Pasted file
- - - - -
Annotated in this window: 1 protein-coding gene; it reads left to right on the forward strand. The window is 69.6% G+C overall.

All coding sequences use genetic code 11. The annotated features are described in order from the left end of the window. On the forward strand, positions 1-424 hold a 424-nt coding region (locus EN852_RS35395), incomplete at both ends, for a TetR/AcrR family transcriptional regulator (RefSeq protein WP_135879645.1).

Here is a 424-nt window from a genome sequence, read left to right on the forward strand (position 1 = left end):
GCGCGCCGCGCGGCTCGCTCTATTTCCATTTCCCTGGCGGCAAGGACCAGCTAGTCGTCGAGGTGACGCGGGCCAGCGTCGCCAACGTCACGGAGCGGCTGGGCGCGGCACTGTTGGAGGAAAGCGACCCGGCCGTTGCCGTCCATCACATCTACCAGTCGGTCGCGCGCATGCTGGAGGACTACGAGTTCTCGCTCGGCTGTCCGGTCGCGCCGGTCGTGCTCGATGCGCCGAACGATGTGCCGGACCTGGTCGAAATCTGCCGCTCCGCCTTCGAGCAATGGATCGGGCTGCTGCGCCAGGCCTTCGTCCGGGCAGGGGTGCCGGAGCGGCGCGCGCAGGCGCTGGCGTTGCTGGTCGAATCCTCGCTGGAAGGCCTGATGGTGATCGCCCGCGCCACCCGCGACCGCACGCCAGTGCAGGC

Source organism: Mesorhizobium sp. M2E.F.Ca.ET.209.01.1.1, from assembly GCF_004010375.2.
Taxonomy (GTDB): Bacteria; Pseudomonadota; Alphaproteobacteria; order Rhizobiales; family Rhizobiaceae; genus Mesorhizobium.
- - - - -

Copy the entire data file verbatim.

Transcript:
Annotated in this window: 1 protein-coding gene; it reads left to right on the forward strand. The window is 69.6% G+C overall.

All coding sequences use genetic code 11. The annotated features are described in order from the left end of the window. On the forward strand, positions 1-424 hold a 424-nt coding region (locus EN852_RS35395), incomplete at both ends, for a TetR/AcrR family transcriptional regulator (RefSeq protein WP_135879645.1).

Here is a 424-nt window from a genome sequence, read left to right on the forward strand (position 1 = left end):
GCGCGCCGCGCGGCTCGCTCTATTTCCATTTCCCTGGCGGCAAGGACCAGCTAGTCGTCGAGGTGACGCGGGCCAGCGTCGCCAACGTCACGGAGCGGCTGGGCGCGGCACTGTTGGAGGAAAGCGACCCGGCCGTTGCCGTCCATCACATCTACCAGTCGGTCGCGCGCATGCTGGAGGACTACGAGTTCTCGCTCGGCTGTCCGGTCGCGCCGGTCGTGCTCGATGCGCCGAACGATGTGCCGGACCTGGTCGAAATCTGCCGCTCCGCCTTCGAGCAATGGATCGGGCTGCTGCGCCAGGCCTTCGTCCGGGCAGGGGTGCCGGAGCGGCGCGCGCAGGCGCTGGCGTTGCTGGTCGAATCCTCGCTGGAAGGCCTGATGGTGATCGCCCGCGCCACCCGCGACCGCACGCCAGTGCAGGC

Source organism: Mesorhizobium sp. M2E.F.Ca.ET.209.01.1.1, from assembly GCF_004010375.2.
Taxonomy (GTDB): Bacteria; Pseudomonadota; Alphaproteobacteria; order Rhizobiales; family Rhizobiaceae; genus Mesorhizobium.